Planetary Nebulae

Dumbbell Nebula M 27 / NGC 6853        

Description : “The Dumbbell Nebula (also known as Apple Core Nebula, Messier 27, M 27, or NGC 6853) is a planetary nebula in the constellation Vulpecula, at a distance of about 1,360 light years.

This object was the first planetary nebula to be discovered; by Charles Messier in 1764. At its brightness of visual magnitude 7.5 and its diameter of about 8 arc-minutes, it is easily visible in binoculars, and a popular observing target in amateur telescopes.

Ring Nebula M 57 / NGC 6720   

Description: The Ring Nebula (also catalogued as Messier 57, M57 or NGC 6720) is a planetary nebula in the northern constellation of Lyra. Such objects are formed when a shell of ionized gas is expelled into the surrounding interstellar medium by a red giant star, which was passing through the last stage in its evolution before becoming a white dwarf.

Little Dumbbell Nebula M 76 / NGC 650 – 51


The Little Dumbbell Nebula, also known as Messier 76, NGC 650/651, the Barbell Nebula, or the Cork Nebula, is a planetary nebula in the constellation Perseus. It was discovered by Pierre Méchain in 1780 and included in Charles Messier’s catalogue of comet-like objects as number 76. It was first recognised as a planetary nebula in 1918 by the astronomer Heber Doust Curtis. However, there is some contention to this claim, as Isaac Roberts in 1891 did suggest that M76 might be similar to the Ring Nebula (M57), being instead as seen from the side view. The structure is now classed as a bipolar planetary nebula (BPNe).

Distance to M76 is currently estimated as 780 parsecs or 2,500 light years, making the average dimensions about 0.378 pc. (1.23 ly.) across.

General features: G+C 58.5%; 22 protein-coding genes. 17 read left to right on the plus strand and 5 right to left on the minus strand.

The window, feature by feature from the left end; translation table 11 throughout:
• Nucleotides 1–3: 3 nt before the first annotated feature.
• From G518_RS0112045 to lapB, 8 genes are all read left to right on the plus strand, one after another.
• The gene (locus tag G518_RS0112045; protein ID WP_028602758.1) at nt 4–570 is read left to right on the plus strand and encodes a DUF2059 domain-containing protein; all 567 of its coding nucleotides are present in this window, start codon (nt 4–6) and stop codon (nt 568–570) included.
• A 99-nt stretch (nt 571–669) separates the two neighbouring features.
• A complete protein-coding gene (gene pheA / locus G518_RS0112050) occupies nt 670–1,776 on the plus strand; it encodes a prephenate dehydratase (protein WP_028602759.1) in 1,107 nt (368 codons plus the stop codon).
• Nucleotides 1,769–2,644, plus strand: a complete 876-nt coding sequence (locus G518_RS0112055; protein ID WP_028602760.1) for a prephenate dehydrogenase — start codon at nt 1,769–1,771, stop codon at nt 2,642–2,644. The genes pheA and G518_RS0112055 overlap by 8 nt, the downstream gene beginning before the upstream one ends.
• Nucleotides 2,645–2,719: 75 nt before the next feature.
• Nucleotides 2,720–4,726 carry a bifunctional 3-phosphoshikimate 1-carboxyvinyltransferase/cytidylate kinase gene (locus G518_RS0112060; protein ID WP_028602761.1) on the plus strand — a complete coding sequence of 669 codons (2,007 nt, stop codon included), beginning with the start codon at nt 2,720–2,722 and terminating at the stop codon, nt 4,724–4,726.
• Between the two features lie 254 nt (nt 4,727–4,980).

The total nebula shines at the apparent magnitude of +10.1 with its central star or planetary nebula nucleus (PNN) at +15.9v (16.1B) magnitude. The UV-light from the PNN is expanding outer layers that form the present nebula, and has the surface temperature of about 88,400 K. The whole planetary nebula is approaching us at −19.1 km.s−1.

The Little Dumbbell Nebula derives its common name from its resemblance to the Dumbbell Nebula (M27) in Vulpecula. It was originally thought to consist of two separate emission nebulae and was thus given two catalogue numbers in the NGC 650 and 651. Some consider this object to be one of the faintest and hardest to see objects in Messier’s list.

Owl Nebula M 97 / NGC 3587    

Description: The Owl Nebula (also known as Messier Object 97 or NGC 3587) is a planetary nebula in the constellation Ursa Major. It was discovered by Pierre Méchain in 1781.

M97 is regarded as one of the more complex of the planetary. The 16th magnitude central star has about 0.7 solar mass and the nebula itself about 0.15 solar mass. The nebula formed roughly 6,000 years ago.

The nebula gets its name from the appearance of owl-like “”eyes”” when viewed through a large (>200 mm) telescope under dark sky conditions with the aid of a so-called “”nebula filter.”” The eyes are also easily visible in photographs of the nebula.


Leave a Reply

Your email address will not be published. Required fields are marked *